Canadians are mad for condos. A recent IPSOS-Reid survey of adults in Montreal, Toronto, Calgary and Vancouver found that 35 per cent would consider a condo as their primary residence. If you are one of those people, here are some points to keep in mind while shopping around for a brand new condo, either for yourself, or as an investment:
1. Invest in an area that is at least five years away from saturation, and try pick a project that is destined to be the jewel in the new developments.
2. Find and acquire “investor units”. For more popular developments, by the time you walk into the sales centre, they’re all gone. So get on the developer’s investor list, and be ready to fork it out when new projects come up.
3. It’s new. No one has lived here before you. Everything should work. You hope. Minimize risks by buying from reputable builders. A little due diligence will reveal if the builder is decent and if they will correct any deficiencies quickly.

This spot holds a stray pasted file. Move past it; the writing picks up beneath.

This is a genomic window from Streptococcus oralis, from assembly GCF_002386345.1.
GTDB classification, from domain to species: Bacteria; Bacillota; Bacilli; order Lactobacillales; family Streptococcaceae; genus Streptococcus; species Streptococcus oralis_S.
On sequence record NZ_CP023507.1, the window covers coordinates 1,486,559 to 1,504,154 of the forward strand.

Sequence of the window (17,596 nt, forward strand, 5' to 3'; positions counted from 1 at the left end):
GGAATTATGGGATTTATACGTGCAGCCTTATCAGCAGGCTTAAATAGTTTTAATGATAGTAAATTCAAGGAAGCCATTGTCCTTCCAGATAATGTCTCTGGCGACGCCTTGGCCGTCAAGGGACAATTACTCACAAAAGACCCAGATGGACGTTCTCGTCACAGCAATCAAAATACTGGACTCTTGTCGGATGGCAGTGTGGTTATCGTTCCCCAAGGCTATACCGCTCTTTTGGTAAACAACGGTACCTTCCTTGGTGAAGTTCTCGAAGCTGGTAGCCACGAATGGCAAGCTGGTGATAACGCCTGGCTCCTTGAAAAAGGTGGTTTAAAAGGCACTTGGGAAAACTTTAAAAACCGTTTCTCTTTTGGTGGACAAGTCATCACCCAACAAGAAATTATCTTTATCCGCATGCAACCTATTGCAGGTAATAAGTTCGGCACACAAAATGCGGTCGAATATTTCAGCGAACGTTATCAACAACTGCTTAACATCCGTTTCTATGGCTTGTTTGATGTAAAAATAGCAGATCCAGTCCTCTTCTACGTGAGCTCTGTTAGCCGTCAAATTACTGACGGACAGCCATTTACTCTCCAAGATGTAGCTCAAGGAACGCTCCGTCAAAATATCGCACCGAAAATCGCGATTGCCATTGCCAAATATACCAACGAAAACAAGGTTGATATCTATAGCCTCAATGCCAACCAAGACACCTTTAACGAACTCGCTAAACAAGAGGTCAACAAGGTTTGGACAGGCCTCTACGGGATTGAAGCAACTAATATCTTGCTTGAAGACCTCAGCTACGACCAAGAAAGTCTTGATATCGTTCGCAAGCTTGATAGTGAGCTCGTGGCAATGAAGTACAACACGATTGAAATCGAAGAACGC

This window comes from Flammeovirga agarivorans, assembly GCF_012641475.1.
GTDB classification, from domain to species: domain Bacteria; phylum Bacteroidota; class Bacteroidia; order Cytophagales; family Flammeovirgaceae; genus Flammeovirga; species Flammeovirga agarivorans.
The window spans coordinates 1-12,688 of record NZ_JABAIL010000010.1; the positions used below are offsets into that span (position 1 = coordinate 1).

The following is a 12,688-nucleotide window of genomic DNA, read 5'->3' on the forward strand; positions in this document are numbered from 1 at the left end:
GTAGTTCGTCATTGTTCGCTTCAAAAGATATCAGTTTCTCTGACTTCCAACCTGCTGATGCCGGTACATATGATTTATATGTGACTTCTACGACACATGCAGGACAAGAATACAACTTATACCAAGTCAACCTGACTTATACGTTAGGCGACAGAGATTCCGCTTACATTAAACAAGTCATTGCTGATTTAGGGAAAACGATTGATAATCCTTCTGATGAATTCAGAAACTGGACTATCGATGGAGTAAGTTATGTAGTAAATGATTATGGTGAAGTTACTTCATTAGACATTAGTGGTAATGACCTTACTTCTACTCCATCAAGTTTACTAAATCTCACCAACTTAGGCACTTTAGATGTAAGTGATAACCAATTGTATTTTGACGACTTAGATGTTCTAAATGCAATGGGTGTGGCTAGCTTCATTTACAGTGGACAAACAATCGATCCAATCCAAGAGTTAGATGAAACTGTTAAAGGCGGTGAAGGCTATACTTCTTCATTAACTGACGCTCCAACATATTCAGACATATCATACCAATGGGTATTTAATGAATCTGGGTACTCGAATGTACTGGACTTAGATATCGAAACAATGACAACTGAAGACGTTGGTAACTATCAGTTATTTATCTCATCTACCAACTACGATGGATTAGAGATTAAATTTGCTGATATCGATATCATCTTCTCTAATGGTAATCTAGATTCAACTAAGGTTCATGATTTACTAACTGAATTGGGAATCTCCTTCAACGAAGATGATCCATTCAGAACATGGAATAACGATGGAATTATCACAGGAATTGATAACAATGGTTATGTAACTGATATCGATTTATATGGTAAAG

4. Advertised move-in dates are usually very optimistic. If you intend on occupying, plan on 6-12 months delay.
5. Invest in buildings with great amenities. Units in these buildings are easier to rent, and easier to sell.
6. Closing costs have a nasty habit of creeping up at closing, so insist on getting yours capped in writing before the end of the cooling-off period.
7. Occupancy fees are the charges you must pay the developer during the occupancy period (you got the keys but the building is not yet registered). You could reduce them by picking a unit on higher floors. Condos get occupied from the bottom floors up, and registration happens at 3/4 full, so high floors have shorter wait time.
8. Get out when the going’s good. Timing this right requires skill and luck. Some buildings appreciate quickly within the first couple of years, then lag behind.